Why I Let Go of My 5 Year Plan

So much of 2020 isn’t what I envisioned. I know I’m not alone in this.

I’d like to think of myself as a person who embraces change and likes to shake things up. However, I’m learning this is only true when I think I’m in control of it. When I’m defining what and when something is changing. When I’ve “prayed about it” and seemingly aligned my vision with God’s will.

This will forever be something I struggle with. I’m a planner, vision caster, and overall daydreamer. Sometimes I imagine myself as an excited child running around with my ideas, and God holding his hand up saying, “no running in the house.”

In my experience, even when I’m confident God has given me a vision for something, he always moves slower than I’d prefer.

I’ve been asking God for direction on several big things this year.

Should I be looking for a new job? … Should my current role change? … Should I reduce my hours to carve out more time for writing?

These questions aren’t new, I’ve been asking them for over a year, and they’ve only become more amplified over the last few months.

I’ve been hoping and praying for some kind of direction, some kind of “lightbulb moment” about what’s ahead… which *surprise* hasn’t happened.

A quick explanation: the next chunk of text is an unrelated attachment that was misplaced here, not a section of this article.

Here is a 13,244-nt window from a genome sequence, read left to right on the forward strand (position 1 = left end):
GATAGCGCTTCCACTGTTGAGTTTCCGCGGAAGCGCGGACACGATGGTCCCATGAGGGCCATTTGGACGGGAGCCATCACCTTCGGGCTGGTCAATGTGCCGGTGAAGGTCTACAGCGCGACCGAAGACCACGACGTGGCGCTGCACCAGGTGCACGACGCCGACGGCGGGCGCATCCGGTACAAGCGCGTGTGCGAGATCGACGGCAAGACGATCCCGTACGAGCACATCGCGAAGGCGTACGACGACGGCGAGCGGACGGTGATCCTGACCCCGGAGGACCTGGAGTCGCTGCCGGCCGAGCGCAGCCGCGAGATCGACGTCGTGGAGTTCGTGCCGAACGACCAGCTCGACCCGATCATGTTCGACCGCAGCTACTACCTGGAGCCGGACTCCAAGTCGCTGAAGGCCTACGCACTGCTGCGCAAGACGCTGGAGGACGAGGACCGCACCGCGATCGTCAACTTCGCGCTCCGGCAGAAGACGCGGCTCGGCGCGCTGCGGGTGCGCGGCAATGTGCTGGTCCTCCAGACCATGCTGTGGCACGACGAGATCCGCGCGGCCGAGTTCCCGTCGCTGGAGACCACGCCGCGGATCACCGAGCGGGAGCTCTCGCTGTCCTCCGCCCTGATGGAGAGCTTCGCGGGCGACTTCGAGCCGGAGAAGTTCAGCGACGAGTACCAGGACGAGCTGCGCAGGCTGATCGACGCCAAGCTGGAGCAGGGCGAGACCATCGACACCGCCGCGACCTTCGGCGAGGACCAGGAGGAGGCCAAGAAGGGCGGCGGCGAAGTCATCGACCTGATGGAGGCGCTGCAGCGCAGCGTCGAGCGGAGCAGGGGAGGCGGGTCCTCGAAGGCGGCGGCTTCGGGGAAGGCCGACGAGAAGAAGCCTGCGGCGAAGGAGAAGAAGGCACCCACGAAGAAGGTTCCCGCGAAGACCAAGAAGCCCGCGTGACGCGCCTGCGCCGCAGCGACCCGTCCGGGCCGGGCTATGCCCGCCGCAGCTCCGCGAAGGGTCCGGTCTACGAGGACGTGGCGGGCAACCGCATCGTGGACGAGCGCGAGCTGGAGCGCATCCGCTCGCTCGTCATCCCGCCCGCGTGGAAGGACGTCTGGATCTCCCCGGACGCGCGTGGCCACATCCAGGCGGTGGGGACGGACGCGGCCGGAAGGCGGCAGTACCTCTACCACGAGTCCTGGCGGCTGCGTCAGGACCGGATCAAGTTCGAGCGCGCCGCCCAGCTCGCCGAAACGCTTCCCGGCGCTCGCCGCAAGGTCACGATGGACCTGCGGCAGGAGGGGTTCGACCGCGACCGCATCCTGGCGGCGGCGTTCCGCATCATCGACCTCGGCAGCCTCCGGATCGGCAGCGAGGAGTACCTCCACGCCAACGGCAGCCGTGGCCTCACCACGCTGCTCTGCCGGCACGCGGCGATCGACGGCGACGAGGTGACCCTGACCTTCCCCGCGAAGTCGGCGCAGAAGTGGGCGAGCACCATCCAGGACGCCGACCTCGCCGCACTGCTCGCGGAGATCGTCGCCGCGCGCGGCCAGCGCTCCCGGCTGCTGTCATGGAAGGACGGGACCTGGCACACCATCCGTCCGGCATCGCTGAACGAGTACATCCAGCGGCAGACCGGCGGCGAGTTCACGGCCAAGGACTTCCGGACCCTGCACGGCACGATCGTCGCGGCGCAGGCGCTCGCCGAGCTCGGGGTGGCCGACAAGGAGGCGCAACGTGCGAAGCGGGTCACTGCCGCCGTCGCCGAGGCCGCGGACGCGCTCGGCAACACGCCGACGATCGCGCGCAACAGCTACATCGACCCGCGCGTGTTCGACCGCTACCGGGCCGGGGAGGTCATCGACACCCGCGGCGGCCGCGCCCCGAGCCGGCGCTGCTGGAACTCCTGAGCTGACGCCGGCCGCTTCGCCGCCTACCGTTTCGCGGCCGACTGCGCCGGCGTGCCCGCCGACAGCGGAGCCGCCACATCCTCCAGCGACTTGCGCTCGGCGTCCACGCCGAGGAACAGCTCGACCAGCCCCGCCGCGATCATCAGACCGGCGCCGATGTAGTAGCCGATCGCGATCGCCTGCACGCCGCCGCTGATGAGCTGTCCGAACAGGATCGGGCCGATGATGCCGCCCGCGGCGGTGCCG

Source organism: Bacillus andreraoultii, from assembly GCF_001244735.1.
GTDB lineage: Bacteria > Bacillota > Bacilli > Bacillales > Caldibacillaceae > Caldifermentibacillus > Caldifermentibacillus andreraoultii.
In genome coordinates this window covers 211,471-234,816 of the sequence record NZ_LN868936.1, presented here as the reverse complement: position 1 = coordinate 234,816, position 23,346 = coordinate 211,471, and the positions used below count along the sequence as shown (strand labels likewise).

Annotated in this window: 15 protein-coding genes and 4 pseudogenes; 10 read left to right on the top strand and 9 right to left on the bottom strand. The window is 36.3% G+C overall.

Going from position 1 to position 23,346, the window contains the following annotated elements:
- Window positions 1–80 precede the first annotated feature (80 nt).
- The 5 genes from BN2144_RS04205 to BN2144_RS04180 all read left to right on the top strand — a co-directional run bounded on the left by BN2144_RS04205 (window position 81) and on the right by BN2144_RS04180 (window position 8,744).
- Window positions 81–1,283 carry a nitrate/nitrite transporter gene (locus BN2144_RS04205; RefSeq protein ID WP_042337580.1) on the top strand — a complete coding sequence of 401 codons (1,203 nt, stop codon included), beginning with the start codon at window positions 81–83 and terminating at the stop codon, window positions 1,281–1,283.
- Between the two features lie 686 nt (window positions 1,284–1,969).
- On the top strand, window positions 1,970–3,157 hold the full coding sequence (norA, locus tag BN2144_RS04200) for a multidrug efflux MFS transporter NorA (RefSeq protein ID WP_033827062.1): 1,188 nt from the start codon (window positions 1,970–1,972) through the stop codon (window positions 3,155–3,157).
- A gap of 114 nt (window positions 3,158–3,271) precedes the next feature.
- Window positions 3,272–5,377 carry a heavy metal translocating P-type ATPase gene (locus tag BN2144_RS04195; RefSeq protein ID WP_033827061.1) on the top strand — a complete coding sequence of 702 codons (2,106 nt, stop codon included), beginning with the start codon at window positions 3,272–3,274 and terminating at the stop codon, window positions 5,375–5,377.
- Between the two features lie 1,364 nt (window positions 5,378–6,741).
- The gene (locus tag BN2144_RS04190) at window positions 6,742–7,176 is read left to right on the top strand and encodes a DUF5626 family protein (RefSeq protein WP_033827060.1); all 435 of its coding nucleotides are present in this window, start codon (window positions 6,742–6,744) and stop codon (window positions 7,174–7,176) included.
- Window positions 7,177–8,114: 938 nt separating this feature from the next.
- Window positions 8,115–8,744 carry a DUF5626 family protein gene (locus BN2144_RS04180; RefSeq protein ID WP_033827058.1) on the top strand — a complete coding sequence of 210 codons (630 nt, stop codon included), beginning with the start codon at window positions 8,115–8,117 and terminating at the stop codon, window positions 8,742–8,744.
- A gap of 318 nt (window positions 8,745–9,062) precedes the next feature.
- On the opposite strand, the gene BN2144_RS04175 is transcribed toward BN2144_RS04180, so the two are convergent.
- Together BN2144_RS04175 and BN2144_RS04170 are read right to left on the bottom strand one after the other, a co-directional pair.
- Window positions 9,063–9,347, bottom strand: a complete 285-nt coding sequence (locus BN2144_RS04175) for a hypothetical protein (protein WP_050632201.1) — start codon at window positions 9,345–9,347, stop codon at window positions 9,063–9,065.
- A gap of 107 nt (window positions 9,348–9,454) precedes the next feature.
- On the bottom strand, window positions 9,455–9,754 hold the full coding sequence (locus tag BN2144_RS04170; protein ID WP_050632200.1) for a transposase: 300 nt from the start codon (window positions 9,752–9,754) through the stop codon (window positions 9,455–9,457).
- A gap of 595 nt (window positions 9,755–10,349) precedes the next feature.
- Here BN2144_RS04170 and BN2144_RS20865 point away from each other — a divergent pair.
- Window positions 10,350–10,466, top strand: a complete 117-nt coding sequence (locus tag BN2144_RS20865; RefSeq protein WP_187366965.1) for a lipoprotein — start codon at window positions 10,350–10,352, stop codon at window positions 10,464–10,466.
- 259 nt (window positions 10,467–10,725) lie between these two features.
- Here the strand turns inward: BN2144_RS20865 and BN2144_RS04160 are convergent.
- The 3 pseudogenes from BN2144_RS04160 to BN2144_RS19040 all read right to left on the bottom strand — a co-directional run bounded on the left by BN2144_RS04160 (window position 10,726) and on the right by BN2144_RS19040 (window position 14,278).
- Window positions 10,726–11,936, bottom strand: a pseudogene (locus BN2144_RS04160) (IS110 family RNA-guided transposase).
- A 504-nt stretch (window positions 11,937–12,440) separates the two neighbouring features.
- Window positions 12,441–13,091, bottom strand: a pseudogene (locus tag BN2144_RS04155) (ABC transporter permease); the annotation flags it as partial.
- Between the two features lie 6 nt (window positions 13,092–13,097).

The truth is, I struggle with buying into what our culture tells us. We’re told we need to have a 5-year plan… but that’s not at all biblical.

Your word is a lamp for my feet
and a light on my path.
Psalm 119:105

If I remember this Psalm was written 1000+ years BC, I can imagine slowly walking a dark path with a tiny candle – the kind that only helps me see one step ahead. (No battery-powered lanterns here.)

Most of the time we don’t get a vision for a 5-year journey with goals and action steps on how to get there. We only get to see one step ahead – usually one thing at a time.

And those next steps might not even seem directly related to the stuff months or years down the road. If I look backward five years, I couldn’t have imagined this is where I’d be – and that’s a good thing.

Lately, I’m learning to make decisions and choose a direction based on what I know, based on what’s in front of me right now.


“Our next right thing will often be to wait. Give time to allow the clutter to clear. Create space for your soul to breathe. Make room for your desire to show up at the table. Begin to name the unnamed things. Wait. Listen. Repeat. It’s not a black-and-white world, which means decisions are rarely right or wrong. It doesn’t always matter which road you choose. What matters is God is with you. Sometimes I wonder if the reason he seems to move so slowly within and around us is because he knows we need time to let our blacks and whites move toward a more layered gradient of gray.”

– The Next Right Thing by Emily Freeman


If you like this article, check out: https://www.harnessmagazine.com/lifes-what-you-script-it/

by beckyhowe

I'm a writer from Chicago. I write to share about my experiences with faith and travel. Both have impacted my life by growing me, and challenging my perspective. Whether you’re soul searching or adventuring (or both), I hope to be a resource for you.


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